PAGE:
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2 Feb, 2022 10:49

‘No animosity’ as Russia and Ukraine prepare for rare showdown

Russia and Ukraine will face off in the semifinals of the UEFA Futsal Euro 2022 championships in the Netherlands
‘No animosity’ as Russia and Ukraine prepare for rare showdown

Russia and Ukraine are preparing to meet in the semifinal of the UEFA European Futsal Championships amid a backdrop of political and military tensions, but members of the Russian team insist that will not be a factor in the match.

The unbeaten Russian team booked their spot in the last four of UEFA Futsal Euro 2022 with victory over Georgia on Tuesday.

They will next face a Ukrainian team which shocked favorites Kazakhstan in their quarterfinal meeting in Amsterdam on Monday.

The Ziggo Dome in the Dutch capital will be the venue when the two nations clash on Friday as they continue their respective bids to be crowned European kings in a sport which is a smaller version of football featuring two teams of five players and is typically played indoors.

Given the backdrop of the ongoing tensions, the semifinal showdown will inevitably come with added attention – even if protagonists among the Russian team are keen to avoid extra baggage.

Russian forward Ivan Chishkala, who was on target twice in the 3-1 quarterfinal win over Georgia, has admitted he doesn’t have friends on the Ukrainian team but nonetheless says relations are more than civil.

“We communicate with the guys [from Ukraine], we don’t have any animosity,” Chishkala told TASS.

“We chat, we see each in the hotel, we greet each other in an absolutely civil way. There are no misunderstandings, I think that’s the most important thing.

“First of all, we have the task of winning the European Championship. It’s absolutely not important who the opponent is, we are dealing with our own goals,” Chishkala added.

“Maybe many people would like to think that now they will focus on this [relationship between the two countries], but I prefer to move away from this…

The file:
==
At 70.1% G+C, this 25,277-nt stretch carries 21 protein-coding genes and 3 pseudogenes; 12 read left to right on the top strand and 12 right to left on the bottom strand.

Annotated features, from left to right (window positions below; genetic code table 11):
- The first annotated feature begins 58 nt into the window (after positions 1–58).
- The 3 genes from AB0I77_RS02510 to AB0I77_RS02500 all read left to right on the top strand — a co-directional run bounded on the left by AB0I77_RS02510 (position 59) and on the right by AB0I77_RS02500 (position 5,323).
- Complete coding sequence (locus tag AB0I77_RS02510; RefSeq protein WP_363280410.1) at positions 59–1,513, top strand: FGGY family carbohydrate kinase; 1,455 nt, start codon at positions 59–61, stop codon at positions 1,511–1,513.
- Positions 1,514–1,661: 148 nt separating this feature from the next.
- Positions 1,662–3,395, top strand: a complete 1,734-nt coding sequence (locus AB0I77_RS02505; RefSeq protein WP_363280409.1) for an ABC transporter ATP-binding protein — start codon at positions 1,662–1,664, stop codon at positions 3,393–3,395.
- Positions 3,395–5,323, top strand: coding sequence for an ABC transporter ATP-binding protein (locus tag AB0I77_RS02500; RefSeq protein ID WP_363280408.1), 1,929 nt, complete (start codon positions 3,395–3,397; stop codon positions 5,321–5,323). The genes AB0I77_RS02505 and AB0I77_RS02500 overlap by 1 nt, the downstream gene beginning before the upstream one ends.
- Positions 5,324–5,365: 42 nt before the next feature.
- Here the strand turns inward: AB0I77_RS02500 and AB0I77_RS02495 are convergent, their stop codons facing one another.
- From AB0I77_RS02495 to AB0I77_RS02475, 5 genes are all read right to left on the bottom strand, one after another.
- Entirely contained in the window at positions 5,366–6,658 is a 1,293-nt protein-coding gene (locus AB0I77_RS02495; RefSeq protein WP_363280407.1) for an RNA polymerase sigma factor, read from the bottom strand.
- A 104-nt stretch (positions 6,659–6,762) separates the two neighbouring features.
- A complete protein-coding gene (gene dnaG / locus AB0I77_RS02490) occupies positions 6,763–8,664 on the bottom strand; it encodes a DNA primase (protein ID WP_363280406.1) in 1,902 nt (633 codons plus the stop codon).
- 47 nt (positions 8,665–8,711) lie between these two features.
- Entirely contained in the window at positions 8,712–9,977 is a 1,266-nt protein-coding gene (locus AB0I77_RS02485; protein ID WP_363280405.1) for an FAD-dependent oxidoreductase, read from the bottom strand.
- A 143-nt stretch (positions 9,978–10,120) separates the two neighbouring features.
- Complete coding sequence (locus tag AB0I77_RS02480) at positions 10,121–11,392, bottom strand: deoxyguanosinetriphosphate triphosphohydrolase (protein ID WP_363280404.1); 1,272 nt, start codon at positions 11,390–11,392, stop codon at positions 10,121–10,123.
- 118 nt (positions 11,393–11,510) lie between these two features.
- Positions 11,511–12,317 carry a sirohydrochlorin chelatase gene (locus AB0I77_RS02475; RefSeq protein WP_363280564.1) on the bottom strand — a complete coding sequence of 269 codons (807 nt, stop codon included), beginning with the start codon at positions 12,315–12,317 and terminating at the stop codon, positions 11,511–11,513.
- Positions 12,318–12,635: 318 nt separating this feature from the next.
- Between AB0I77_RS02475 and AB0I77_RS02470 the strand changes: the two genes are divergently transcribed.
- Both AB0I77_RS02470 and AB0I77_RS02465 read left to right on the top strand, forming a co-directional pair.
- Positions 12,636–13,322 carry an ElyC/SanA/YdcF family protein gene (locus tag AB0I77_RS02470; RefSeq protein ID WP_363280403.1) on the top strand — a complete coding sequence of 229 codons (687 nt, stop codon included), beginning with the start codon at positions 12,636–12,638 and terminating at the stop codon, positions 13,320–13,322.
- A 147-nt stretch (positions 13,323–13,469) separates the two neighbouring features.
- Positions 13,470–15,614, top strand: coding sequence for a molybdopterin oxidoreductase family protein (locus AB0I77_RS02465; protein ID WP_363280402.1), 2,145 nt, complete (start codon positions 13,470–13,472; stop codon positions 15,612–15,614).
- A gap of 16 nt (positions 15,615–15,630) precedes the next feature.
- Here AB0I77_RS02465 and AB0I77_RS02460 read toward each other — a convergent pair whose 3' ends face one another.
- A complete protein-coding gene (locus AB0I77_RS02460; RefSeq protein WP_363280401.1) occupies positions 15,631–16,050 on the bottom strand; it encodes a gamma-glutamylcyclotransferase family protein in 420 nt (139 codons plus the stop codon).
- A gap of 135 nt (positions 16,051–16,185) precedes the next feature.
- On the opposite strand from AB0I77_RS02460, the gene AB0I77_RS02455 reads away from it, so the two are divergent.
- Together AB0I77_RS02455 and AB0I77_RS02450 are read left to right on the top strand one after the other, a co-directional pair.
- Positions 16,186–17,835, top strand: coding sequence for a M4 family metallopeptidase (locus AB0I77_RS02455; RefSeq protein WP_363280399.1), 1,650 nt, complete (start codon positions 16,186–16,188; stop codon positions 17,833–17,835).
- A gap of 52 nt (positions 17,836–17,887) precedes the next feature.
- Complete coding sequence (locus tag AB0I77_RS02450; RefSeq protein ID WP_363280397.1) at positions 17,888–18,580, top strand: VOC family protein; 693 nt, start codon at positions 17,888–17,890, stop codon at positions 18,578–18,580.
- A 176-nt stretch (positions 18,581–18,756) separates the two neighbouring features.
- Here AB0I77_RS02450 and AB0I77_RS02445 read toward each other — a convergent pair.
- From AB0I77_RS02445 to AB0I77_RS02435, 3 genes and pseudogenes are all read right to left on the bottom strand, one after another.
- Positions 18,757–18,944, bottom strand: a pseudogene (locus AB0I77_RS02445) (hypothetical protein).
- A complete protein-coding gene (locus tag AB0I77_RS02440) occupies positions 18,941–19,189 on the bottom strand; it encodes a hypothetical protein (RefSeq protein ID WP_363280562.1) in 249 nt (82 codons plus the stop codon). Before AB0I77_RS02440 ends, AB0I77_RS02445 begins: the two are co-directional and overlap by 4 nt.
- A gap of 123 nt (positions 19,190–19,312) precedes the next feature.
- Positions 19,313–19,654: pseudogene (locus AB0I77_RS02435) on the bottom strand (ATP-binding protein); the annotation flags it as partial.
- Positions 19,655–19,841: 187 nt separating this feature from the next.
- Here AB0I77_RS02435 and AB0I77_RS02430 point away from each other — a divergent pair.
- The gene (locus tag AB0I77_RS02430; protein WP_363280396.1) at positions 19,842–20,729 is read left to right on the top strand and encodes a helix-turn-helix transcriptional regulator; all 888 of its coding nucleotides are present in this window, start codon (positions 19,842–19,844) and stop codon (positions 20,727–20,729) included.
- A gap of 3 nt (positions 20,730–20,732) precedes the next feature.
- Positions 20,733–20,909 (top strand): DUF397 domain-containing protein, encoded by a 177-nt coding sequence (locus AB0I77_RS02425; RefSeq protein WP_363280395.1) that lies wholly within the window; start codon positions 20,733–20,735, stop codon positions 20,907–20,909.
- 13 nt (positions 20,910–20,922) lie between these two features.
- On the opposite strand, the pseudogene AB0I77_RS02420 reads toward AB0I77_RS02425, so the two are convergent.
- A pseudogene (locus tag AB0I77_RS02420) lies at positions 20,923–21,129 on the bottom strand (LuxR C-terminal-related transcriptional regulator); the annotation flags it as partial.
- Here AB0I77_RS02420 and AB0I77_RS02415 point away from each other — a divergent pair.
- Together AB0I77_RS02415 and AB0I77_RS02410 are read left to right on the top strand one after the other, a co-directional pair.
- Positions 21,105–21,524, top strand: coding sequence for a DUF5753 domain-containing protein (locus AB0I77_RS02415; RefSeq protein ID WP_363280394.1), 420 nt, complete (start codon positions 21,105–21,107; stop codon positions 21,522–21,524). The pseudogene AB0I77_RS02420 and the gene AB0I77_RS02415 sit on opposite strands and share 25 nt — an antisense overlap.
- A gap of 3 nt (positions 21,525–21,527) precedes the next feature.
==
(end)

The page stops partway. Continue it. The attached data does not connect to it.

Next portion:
“I would be happy if there were no political overtones, because everyone says that sport is out of politics, so you shouldn’t focus on it,” said the 26-year-old, who plays for Benfica in Portugal.

Those sentiments were echoed by the head of the Russian Futsal Association, Emil Aliyev.

He noted that the game would be something of a rarity given UEFA’s policy to keep Russia and Ukraine apart during the draw for tournaments – including in club competitions such as the Champions League.

“The political background of this meeting cannot be discarded. We’ve been separated for a long time [in competitions], even at this European Championship we were placed into groups so that we couldn’t meet each other before the semifinal,” Aliyev told Match TV.

“The main intrigue of the upcoming meeting is the fact that we haven’t played each other for a long time. We have a tough game ahead of us, the Ukrainian team is a strong team that imposes itself [on its opponents].

“The Ukrainian team uses Russian [language] in its matches. Secondly, they are our friends. Sport, in particular futsal, is outside of politics. 

“These aren’t just words; we’ve been friends with our colleagues from the Futsal Association of Ukraine for a long time, we have close ties. 

“It would be better if everyone sorted out the relationship – who is stronger or faster – on sporting grounds. We have a very good relationship with the Ukrainian national team.” 

Those feelings were shared at political level by Dmitry Svishchev, chairman of the Russian State Duma Committee on Physical Culture and Sports.

He said if there was any “provocation,” it would not come from the players or other members of the respective teams.

“This is an ordinary sports match between two teams,” Svishchev told Russian outlet Championat.

“In other sports our teams meet with Ukrainians from time to time: everything goes quietly and peacefully.

“There’s no need for excessive politicization – it’s harmful. We have missed the football matches between our teams.

“I’m sure that the players don’t think about politics, but about beautiful football,” added Svishchev.

“If provocations are hypothetically possible, then definitely not on the part of the players and heads of delegations.

“They may arise from individual fans who could go to the match to try to create an additional and unnecessary situation around a beautiful event.

“Here the responsibility lies with the organizers from Amsterdam. I really hope that everything is organized to the highest level. May the strongest team win.”

The current tournament is the 12th edition of the UEFA futsal showpiece.

Russia were winners in 1999 and are five-time runners-up – being beaten in their last four appearances in the final.

Ukraine were runners-up in 2001 and 2003 and are yet to win the tournament.

Friday’s other semifinal also sees a clash of regional rivals as Iberian neighbors Portugal and Spain do battle, with the match also being played in Amsterdam.

The third-place playoff and tournament final are set for the Ziggo Dome on Sunday, February 6. 

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